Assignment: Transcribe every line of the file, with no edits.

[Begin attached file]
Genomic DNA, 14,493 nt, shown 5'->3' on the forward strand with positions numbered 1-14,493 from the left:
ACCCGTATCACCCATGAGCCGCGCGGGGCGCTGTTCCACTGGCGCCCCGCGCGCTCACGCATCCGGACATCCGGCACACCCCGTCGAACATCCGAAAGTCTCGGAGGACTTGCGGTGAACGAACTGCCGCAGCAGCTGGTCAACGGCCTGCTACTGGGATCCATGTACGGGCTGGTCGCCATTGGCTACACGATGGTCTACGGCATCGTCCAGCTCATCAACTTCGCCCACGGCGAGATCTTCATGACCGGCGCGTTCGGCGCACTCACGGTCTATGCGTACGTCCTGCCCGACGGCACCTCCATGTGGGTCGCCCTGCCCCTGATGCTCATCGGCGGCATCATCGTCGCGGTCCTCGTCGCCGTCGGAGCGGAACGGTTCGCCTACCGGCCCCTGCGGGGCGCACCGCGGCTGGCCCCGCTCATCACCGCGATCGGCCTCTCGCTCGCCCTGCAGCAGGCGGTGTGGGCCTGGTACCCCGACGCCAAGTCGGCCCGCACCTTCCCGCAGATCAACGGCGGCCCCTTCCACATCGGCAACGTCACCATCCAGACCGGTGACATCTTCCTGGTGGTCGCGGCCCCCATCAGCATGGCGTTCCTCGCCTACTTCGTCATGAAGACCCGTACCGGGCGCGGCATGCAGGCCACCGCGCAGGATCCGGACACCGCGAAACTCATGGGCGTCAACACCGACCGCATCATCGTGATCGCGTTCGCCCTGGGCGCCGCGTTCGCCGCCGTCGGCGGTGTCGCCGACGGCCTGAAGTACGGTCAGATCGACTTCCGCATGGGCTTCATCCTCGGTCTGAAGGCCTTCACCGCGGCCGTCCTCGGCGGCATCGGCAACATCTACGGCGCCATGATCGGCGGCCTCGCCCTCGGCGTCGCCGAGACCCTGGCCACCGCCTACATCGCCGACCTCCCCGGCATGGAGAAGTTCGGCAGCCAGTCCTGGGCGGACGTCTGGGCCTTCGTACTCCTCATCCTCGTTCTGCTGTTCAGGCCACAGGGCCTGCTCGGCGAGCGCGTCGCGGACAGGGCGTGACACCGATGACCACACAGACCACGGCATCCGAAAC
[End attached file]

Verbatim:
Genomic DNA, 14,493 nt, shown 5'->3' on the forward strand with positions numbered 1-14,493 from the left:
ACCCGTATCACCCATGAGCCGCGCGGGGCGCTGTTCCACTGGCGCCCCGCGCGCTCACGCATCCGGACATCCGGCACACCCCGTCGAACATCCGAAAGTCTCGGAGGACTTGCGGTGAACGAACTGCCGCAGCAGCTGGTCAACGGCCTGCTACTGGGATCCATGTACGGGCTGGTCGCCATTGGCTACACGATGGTCTACGGCATCGTCCAGCTCATCAACTTCGCCCACGGCGAGATCTTCATGACCGGCGCGTTCGGCGCACTCACGGTCTATGCGTACGTCCTGCCCGACGGCACCTCCATGTGGGTCGCCCTGCCCCTGATGCTCATCGGCGGCATCATCGTCGCGGTCCTCGTCGCCGTCGGAGCGGAACGGTTCGCCTACCGGCCCCTGCGGGGCGCACCGCGGCTGGCCCCGCTCATCACCGCGATCGGCCTCTCGCTCGCCCTGCAGCAGGCGGTGTGGGCCTGGTACCCCGACGCCAAGTCGGCCCGCACCTTCCCGCAGATCAACGGCGGCCCCTTCCACATCGGCAACGTCACCATCCAGACCGGTGACATCTTCCTGGTGGTCGCGGCCCCCATCAGCATGGCGTTCCTCGCCTACTTCGTCATGAAGACCCGTACCGGGCGCGGCATGCAGGCCACCGCGCAGGATCCGGACACCGCGAAACTCATGGGCGTCAACACCGACCGCATCATCGTGATCGCGTTCGCCCTGGGCGCCGCGTTCGCCGCCGTCGGCGGTGTCGCCGACGGCCTGAAGTACGGTCAGATCGACTTCCGCATGGGCTTCATCCTCGGTCTGAAGGCCTTCACCGCGGCCGTCCTCGGCGGCATCGGCAACATCTACGGCGCCATGATCGGCGGCCTCGCCCTCGGCGTCGCCGAGACCCTGGCCACCGCCTACATCGCCGACCTCCCCGGCATGGAGAAGTTCGGCAGCCAGTCCTGGGCGGACGTCTGGGCCTTCGTACTCCTCATCCTCGTTCTGCTGTTCAGGCCACAGGGCCTGCTCGGCGAGCGCGTCGCGGACAGGGCGTGACACCGATGACCACACAGACCACGGCATCCGAAAC